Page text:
Cypress Semiconductor Corporation (CY): Is This Company Finally Back on Track?

A few days back, I’d written that shares of chipmaker Cypress Semiconductor Corporation (NASDAQ:CY) desperately needed a new lease on life. The stock was almost flat since the beginning of the year began and it looked as if 2013 would be another disappointing year for Cypress after a terrible time last year.

But, Cypress Semiconductor Corporation (NASDAQ:CY) recently reported second-quarter results came to its rescue, and shares surged more than 10% as the company posted terrific results. Although revenue of $193.5 million was almost 4% down from last year, it was comprehensively ahead of the $182.8 million consensus. Similarly, adjusted earnings of $0.14 per share were also below last year’s figure, but twice the $0.07 consensus estimate.

Cypress Semiconductor CorporationThrow in the fact that the company witnessed improvements in most of its business segments and is looking at further improvements in the current quarter, and the reason behind the terrific jump post earnings becomes clearer. Cypress Semiconductor Corporation (NASDAQ:CY)’s order book paints a very nice picture as the company exited the previous quarter with a book-to-bill ratio of 1.05, translating into a jump of 21% from the year-ago period.

Gaining strength

More importantly, the outlook for the company’s Programmable Systems Division (PSD) business, which accounts for more than 40% of revenue, finally seems to be gaining strength after a lackluster performance in recent quarters. Cypress Semiconductor Corporation (NASDAQ:CY)’s flagship products, such as TrueTouch, CapSense, and the PSoC division are included in this segment, and they really took off in the previous quarter as revenue increased 24% on a sequential basis.

Ramp up of the TrueTouch touchscreen controller and design wins in China, along with a seasonal improvement in sales of CapSense to one of Cypress’ major mobile customers, helped the segment’s performance. It looks like Cypress Semiconductor Corporation (NASDAQ:CY) benefited from, Inc. (NASDAQ:AMZN)’s ramp up of the next generation of Kindle Fire tablets, which are expected to be launched just before the holiday season.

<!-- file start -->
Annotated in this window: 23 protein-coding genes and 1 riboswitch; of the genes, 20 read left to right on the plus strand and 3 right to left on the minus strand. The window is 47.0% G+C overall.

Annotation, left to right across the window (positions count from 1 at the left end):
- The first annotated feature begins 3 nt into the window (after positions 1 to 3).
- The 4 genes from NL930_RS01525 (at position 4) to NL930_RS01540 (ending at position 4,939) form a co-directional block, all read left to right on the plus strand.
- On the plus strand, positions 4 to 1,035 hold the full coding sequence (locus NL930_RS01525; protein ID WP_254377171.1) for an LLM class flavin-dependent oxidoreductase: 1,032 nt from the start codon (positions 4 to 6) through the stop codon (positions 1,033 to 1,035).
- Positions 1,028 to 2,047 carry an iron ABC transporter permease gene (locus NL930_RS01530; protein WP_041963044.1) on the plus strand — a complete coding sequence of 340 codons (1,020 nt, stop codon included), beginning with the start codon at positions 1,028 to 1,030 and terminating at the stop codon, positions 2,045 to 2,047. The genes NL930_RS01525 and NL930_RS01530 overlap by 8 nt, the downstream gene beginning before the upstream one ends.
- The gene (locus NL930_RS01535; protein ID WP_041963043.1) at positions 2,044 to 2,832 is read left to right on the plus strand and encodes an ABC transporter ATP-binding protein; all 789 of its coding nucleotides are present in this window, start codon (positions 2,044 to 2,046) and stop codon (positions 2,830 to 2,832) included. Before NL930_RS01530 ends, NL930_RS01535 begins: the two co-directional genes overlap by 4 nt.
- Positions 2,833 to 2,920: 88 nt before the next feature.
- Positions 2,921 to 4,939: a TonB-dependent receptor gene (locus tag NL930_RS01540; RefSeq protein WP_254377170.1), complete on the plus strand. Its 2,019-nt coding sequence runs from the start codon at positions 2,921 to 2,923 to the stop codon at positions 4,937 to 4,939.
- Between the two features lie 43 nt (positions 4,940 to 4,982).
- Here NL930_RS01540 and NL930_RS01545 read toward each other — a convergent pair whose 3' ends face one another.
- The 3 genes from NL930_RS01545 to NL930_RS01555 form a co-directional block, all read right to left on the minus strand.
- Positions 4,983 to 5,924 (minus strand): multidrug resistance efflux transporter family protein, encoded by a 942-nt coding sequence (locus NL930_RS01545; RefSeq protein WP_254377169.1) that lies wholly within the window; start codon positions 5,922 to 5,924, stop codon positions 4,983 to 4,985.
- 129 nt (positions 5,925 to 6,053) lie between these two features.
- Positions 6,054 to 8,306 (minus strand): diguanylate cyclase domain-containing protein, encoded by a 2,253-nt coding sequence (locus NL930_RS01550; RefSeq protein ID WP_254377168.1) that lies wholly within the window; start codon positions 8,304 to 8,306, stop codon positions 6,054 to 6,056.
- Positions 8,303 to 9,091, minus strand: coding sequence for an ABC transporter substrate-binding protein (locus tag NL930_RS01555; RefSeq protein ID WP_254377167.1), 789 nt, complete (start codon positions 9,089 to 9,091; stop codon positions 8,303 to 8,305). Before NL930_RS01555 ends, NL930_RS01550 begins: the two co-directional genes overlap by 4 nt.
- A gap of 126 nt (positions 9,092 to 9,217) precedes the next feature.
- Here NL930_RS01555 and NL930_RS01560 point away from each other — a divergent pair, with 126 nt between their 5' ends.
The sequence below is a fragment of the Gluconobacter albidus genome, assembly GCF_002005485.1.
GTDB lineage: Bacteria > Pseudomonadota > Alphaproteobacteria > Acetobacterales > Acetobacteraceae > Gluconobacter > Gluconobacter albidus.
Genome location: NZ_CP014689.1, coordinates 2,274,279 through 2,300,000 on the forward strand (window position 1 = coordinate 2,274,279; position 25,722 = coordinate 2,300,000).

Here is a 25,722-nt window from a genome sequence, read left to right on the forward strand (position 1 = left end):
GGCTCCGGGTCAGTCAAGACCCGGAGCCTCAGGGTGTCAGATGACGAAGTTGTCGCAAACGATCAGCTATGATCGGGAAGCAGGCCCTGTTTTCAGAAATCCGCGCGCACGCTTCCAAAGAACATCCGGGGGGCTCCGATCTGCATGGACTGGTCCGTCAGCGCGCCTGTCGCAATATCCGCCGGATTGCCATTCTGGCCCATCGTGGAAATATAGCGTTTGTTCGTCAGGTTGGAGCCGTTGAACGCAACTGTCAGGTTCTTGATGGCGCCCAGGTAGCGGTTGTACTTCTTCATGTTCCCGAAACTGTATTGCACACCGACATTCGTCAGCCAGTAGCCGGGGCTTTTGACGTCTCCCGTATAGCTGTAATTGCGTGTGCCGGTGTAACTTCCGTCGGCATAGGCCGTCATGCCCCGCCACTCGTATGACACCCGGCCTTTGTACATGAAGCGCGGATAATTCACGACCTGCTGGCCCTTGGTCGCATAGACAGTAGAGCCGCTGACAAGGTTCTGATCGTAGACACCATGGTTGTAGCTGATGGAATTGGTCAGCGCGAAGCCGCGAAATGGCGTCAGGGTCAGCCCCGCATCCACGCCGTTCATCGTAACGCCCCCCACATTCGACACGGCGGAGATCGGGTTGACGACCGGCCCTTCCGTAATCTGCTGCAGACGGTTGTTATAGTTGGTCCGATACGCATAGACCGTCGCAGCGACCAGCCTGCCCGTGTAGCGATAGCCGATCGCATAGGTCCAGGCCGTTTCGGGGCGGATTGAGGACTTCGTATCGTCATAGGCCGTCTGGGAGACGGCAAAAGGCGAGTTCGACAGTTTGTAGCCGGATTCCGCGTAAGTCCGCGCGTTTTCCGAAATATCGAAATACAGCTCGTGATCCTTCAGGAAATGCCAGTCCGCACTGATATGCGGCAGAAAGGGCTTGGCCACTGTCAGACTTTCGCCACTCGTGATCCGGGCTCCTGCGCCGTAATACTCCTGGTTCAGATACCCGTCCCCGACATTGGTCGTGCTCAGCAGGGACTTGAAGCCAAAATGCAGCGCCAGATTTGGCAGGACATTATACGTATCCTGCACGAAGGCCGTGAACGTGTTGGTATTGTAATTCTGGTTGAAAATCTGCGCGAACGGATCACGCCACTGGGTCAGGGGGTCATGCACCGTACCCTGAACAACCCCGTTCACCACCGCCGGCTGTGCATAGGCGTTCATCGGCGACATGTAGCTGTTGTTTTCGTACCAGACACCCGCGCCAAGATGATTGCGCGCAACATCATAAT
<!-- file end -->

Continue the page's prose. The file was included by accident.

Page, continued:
I can say this because Cypress was the supplier of the touchscreen controller for the Kindle Fire HD last time, and since, Inc. (NASDAQ:AMZN) is expected to release its next batch of slates before the holiday season, it would probably be ramping up production now. Amazon’s Kindle Fire tablet is the most popular slate after Apple Inc. (NASDAQ:AAPL)’s iPad and hence, it’s not surprising that Cypress counts on it to provide a boost to sales.

In addition, Amazon has a lot going for it now. Firstly, rival Barnes & Noble, Inc. (NYSE:BKS) recently waved the white flag and said that it’s exiting the Nook tablet business. The company found competition too tough to handle and intends to bank on third-party manufacturers to make Nook hardware going forward.

However, Microsoft Corporation (NASDAQ:MSFT), which had invested $300 million in Barnes & Noble, Inc. (NYSE:BKS) last year, is being touted as a buyer of the Nook business. But, Microsoft’s failed history with the Surface doesn’t inspire much confidence, and a failed venture such as the Nook might not improve much with Microsoft Corporation (NASDAQ:MSFT)’s backing and threaten Amazon.

Throw in Samsung’s recent troubles and the company’s strategy of pushing out a number of tablets rather than a few quality ones, and a solid upgrade to the Kindle Fire should help Amazon do well and pass on the goodies to Cypress. However, it remains to be seen how Amazon’s upcoming tablets will fare against the new Nexus 7 from Google Inc (NASDAQ:GOOG).

However, it should be noted that Cypress also supplies components to Samsung, which is a major customer, and the Korean giant’s tablets in the future should provide further revenue growth.

Cypress’ biggest customer, which is probably Amazon, accounted for 15% of revenue in the previous quarter, but this share is expected to go down to around 10%-12% in the ongoing quarter after the initial ramp up slows down.